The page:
Bernie Will Be Prison Royalty
Federal rules require that Madoff live out his sentence in a maximum-security prison—but he'll have a lot working in his favor: he's financial, he's elderly, and he's a father figure.
Federal rules require that Madoff live out his 150-year sentence in a maximum-security prison—but he'll have a lot working in his favor: he's elderly, he's a criminal father figure, and he stole from the rich. Here’s what he can expect when they throw away the key.
Bernie Madoff is going to jail for the rest of his life. But when he was first turned in by his sons in December, a number of my acquaintances who work in the criminal justice arena noted that, despite the enormity of the charges, he was not paraded in front of TV cameras with his hands cuffed behind his back.
Circumventing the humiliation of the perp walk was probably negotiated with the Feds well in advance of his surrender, and his ability to do this highlights the easier ride that virtually all white-collar criminals enjoy in the justice system. But Madoff will have additional advantages working for him even if he doesn't go to "Club Fed." American prisons are home to a counterintuitive subculture, one where certain traits that would normally be a strike against you can actually work in your favor.
At the top of prison hierarchy are professional bank robbers. Next on the food chain are the Madoffs.
A few weeks before being released from federal prison on my last number, I was standing around bullshitting with three or four other prisoners and a staffer, the unit manager, Ernie Barker. Barker, who was a Bureau of Prisons company man down to the tip of his cheap shoes, said, “If I was old, and didn’t have no family to go home to, I’d much rather stay here in prison than go to a nursing home.”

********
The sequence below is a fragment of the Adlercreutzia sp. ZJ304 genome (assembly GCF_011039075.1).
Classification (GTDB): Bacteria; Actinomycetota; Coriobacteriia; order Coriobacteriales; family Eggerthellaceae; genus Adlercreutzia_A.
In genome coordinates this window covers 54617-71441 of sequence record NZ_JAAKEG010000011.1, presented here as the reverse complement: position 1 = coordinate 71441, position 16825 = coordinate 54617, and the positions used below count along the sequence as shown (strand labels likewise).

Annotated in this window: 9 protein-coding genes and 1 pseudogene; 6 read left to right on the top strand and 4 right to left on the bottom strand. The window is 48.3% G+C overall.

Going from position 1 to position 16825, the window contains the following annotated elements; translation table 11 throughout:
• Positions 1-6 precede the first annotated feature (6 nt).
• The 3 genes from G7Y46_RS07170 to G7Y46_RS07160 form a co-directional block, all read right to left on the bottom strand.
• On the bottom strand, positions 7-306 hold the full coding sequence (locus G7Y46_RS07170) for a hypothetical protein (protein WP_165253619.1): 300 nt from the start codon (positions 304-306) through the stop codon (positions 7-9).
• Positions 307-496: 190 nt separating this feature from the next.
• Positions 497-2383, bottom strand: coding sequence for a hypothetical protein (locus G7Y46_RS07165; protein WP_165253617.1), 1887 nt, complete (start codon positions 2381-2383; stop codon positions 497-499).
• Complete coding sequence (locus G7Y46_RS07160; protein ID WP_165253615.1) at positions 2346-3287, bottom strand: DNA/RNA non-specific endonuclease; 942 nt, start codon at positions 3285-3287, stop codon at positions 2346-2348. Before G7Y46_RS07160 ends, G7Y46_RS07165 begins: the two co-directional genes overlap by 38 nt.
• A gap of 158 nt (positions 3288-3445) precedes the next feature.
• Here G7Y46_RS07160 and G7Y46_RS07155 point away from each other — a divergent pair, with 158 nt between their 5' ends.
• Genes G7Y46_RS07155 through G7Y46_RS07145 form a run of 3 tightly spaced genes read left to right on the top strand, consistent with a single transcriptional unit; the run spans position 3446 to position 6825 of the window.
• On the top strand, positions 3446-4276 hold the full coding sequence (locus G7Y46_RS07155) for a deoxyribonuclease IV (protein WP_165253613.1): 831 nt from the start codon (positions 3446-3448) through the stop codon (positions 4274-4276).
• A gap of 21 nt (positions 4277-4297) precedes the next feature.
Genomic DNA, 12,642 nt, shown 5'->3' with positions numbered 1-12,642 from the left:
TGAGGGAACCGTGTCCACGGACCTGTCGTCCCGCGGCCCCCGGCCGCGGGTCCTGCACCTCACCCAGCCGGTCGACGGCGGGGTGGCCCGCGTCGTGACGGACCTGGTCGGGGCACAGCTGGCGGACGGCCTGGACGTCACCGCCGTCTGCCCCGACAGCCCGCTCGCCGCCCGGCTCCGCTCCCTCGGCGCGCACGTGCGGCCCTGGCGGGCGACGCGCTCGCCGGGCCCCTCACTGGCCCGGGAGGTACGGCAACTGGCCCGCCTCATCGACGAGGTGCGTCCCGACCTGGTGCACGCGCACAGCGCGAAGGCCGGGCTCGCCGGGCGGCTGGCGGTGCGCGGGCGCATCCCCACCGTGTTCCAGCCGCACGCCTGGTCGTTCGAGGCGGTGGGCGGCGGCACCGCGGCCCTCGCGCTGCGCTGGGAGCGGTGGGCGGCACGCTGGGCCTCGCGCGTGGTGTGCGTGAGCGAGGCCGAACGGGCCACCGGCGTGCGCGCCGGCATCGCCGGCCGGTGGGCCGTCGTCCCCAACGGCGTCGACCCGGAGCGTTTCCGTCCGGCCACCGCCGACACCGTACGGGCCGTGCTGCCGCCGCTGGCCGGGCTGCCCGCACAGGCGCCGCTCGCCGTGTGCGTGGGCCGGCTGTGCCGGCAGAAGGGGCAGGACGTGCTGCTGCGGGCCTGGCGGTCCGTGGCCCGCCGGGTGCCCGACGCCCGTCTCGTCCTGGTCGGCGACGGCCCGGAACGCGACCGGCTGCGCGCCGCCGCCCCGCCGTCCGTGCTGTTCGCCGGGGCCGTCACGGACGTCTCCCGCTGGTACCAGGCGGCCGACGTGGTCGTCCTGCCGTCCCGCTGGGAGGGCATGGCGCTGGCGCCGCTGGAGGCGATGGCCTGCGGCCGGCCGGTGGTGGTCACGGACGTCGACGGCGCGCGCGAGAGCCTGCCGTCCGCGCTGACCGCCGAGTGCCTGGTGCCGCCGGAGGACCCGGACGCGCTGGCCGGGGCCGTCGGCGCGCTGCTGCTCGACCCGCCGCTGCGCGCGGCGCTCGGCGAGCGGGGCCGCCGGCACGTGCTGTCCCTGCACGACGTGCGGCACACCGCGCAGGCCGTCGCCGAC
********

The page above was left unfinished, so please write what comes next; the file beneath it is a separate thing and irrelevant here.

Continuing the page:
We all paused for a moment and then nodded in unison—Barker was right. To a large degree, the elderly are venerated in prison. The stories you hear about elder abuse in nursing homes are simply not part of American prison culture. The 70-year-old Madoff will have age on his side.
The nature of Madoff’s alleged crimes will help him as well. Even in a place as mean as Rikers Island, young toughs—black, white, and Hispanic—would treat Bernie like visiting royalty. The more opprobrium heaped on him on the outside, the more venerated he’ll be on the inside. Why? Because he screwed the type of people whom his future prisonmates feel they’ve been screwed by all their lives. He’ll be regarded as a felonious Robin Hood.
As in all cultures, hierarchy also plays a major role in how a prisoner is treated by his fellow convicts. And keep in mind that prisoners run prisons -- the guards are just there to assure no one leaves before their sentence is up. The cultural norms are set by the inhabitants of the institutions, and they vary little from locale to locale. (A side note on culture: Prisoners consider the term “inmate” a connotation of subservient compliance. On my first number, I found out the hard way not to use it. The real hardcore prisoners only answer to “convict.”)